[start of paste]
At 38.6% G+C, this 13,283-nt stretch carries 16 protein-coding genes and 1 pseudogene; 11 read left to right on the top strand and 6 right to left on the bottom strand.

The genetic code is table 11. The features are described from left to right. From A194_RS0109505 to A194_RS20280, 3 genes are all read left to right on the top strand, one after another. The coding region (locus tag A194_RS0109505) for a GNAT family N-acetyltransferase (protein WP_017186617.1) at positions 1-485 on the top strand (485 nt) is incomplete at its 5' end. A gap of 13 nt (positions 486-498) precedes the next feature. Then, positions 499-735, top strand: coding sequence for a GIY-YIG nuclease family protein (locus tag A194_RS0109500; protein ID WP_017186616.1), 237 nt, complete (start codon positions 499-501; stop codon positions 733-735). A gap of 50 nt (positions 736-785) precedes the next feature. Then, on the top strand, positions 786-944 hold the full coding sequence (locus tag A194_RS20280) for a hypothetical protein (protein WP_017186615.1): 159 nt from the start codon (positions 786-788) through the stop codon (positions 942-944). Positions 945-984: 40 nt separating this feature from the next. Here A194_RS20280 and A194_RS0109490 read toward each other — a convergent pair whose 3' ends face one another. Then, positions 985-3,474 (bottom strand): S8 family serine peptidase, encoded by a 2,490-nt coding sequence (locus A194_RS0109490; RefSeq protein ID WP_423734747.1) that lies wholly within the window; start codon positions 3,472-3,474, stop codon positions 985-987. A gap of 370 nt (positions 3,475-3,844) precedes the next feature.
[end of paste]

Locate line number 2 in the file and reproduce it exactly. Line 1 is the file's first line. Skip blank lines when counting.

The genetic code is table 11. The features are described from left to right. From A194_RS0109505 to A194_RS20280, 3 genes are all read left to right on the top strand, one after another. The coding region (locus tag A194_RS0109505) for a GNAT family N-acetyltransferase (protein WP_017186617.1) at positions 1-485 on the top strand (485 nt) is incomplete at its 5' end. A gap of 13 nt (positions 486-498) precedes the next feature. Then, positions 499-735, top strand: coding sequence for a GIY-YIG nuclease family protein (locus tag A194_RS0109500; protein ID WP_017186616.1), 237 nt, complete (start codon positions 499-501; stop codon positions 733-735). A gap of 50 nt (positions 736-785) precedes the next feature. Then, on the top strand, positions 786-944 hold the full coding sequence (locus tag A194_RS20280) for a hypothetical protein (protein WP_017186615.1): 159 nt from the start codon (positions 786-788) through the stop codon (positions 942-944). Positions 945-984: 40 nt separating this feature from the next. Here A194_RS20280 and A194_RS0109490 read toward each other — a convergent pair whose 3' ends face one another. Then, positions 985-3,474 (bottom strand): S8 family serine peptidase, encoded by a 2,490-nt coding sequence (locus A194_RS0109490; RefSeq protein ID WP_423734747.1) that lies wholly within the window; start codon positions 3,472-3,474, stop codon positions 985-987. A gap of 370 nt (positions 3,475-3,844) precedes the next feature.